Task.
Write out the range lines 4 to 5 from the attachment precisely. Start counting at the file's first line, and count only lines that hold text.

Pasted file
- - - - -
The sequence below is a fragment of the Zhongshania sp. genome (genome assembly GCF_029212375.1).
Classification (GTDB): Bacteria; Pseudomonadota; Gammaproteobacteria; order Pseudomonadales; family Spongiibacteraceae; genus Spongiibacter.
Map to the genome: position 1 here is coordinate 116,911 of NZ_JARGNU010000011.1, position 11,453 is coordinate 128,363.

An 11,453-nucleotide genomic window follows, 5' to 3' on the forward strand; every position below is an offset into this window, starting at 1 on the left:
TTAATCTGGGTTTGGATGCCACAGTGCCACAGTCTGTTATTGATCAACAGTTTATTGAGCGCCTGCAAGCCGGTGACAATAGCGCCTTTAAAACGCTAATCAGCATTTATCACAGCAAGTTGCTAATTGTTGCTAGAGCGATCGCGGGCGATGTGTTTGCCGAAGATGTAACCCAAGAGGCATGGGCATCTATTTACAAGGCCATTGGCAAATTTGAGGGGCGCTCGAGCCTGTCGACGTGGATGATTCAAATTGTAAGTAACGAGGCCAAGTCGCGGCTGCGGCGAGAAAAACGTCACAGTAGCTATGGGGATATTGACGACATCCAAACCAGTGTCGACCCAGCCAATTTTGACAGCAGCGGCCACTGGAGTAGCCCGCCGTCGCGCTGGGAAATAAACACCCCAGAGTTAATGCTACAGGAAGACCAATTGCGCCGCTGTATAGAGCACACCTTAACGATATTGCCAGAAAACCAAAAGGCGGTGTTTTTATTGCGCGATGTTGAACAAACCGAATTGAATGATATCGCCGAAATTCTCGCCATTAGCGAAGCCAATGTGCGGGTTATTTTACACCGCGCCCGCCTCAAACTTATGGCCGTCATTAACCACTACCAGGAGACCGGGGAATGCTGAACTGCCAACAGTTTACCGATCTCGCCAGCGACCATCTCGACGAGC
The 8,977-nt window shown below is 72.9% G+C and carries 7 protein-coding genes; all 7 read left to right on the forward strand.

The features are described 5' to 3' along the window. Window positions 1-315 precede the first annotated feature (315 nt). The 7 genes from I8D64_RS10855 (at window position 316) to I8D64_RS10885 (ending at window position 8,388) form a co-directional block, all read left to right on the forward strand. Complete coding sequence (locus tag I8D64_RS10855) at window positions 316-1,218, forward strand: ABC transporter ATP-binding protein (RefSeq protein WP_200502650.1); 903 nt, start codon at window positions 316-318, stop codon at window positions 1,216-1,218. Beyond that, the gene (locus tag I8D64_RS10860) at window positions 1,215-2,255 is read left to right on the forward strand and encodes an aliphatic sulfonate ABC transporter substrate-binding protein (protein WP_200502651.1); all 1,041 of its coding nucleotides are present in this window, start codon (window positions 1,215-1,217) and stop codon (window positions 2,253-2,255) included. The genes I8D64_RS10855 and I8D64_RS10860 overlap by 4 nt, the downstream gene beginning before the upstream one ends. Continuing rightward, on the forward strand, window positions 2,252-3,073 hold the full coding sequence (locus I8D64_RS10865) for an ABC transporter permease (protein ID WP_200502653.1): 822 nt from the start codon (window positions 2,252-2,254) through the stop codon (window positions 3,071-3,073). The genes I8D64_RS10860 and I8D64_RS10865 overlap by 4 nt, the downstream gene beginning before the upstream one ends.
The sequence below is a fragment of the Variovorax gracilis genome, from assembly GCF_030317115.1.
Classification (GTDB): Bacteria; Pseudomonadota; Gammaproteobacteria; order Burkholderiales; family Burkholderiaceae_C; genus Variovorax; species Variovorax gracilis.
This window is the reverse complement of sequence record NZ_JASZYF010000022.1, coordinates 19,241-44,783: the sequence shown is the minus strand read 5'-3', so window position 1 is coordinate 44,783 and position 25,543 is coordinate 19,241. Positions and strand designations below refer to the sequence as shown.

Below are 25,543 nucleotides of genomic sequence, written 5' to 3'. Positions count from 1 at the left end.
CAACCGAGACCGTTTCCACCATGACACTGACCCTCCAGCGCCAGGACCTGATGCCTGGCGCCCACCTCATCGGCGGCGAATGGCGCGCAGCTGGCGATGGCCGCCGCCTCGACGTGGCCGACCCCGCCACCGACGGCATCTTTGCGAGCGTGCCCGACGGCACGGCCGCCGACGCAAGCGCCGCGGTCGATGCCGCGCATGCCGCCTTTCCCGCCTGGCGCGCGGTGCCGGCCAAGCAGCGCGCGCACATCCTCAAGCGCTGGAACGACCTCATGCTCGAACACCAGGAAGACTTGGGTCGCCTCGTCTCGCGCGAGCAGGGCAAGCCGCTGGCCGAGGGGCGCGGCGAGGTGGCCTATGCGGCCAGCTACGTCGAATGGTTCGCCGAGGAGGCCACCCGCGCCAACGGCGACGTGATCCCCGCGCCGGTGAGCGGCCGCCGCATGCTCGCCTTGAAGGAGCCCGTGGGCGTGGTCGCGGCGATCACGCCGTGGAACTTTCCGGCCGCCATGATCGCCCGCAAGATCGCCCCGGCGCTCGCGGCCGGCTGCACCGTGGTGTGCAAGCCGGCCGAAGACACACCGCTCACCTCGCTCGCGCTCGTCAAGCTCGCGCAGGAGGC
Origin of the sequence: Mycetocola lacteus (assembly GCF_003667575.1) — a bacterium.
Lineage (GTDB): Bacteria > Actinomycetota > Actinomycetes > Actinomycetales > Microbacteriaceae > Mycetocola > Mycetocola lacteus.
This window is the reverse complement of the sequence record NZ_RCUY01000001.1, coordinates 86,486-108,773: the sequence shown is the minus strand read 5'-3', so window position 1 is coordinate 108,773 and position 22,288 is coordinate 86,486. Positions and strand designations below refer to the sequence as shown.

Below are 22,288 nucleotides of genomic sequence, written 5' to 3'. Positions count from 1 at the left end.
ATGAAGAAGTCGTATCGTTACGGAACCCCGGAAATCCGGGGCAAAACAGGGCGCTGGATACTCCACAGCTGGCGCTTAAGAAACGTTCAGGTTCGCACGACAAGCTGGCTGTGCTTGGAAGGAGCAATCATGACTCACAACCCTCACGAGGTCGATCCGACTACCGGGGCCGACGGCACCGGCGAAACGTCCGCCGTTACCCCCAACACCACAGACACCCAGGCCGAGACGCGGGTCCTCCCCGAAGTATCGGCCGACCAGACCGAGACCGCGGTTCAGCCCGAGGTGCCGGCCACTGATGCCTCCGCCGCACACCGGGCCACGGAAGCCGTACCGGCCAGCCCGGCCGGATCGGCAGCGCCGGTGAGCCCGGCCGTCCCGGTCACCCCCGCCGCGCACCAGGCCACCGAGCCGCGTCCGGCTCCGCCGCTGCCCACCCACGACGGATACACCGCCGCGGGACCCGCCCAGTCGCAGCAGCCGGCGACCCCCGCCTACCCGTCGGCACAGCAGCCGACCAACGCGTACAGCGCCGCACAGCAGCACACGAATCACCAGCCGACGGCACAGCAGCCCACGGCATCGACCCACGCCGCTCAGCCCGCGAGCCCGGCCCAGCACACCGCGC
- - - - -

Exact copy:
An 11,453-nucleotide genomic window follows, 5' to 3' on the forward strand; every position below is an offset into this window, starting at 1 on the left:
TTAATCTGGGTTTGGATGCCACAGTGCCACAGTCTGTTATTGATCAACAGTTTATTGAGCGCCTGCAAGCCGGTGACAATAGCGCCTTTAAAACGCTAATCAGCATTTATCACAGCAAGTTGCTAATTGTTGCTAGAGCGATCGCGGGCGATGTGTTTGCCGAAGATGTAACCCAAGAGGCATGGGCATCTATTTACAAGGCCATTGGCAAATTTGAGGGGCGCTCGAGCCTGTCGACGTGGATGATTCAAATTGTAAGTAACGAGGCCAAGTCGCGGCTGCGGCGAGAAAAACGTCACAGTAGCTATGGGGATATTGACGACATCCAAACCAGTGTCGACCCAGCCAATTTTGACAGCAGCGGCCACTGGAGTAGCCCGCCGTCGCGCTGGGAAATAAACACCCCAGAGTTAATGCTACAGGAAGACCAATTGCGCCGCTGTATAGAGCACACCTTAACGATATTGCCAGAAAACCAAAAGGCGGTGTTTTTATTGCGCGATGTTGAACAAACCGAATTGAATGATATCGCCGAAATTCTCGCCATTAGCGAAGCCAATGTGCGGGTTATTTTACACCGCGCCCGCCTCAAACTTATGGCCGTCATTAACCACTACCAGGAGACCGGGGAATGCTGAACTGCCAACAGTTTACCGATCTCGCCAGCGACCATCTCGACGAGC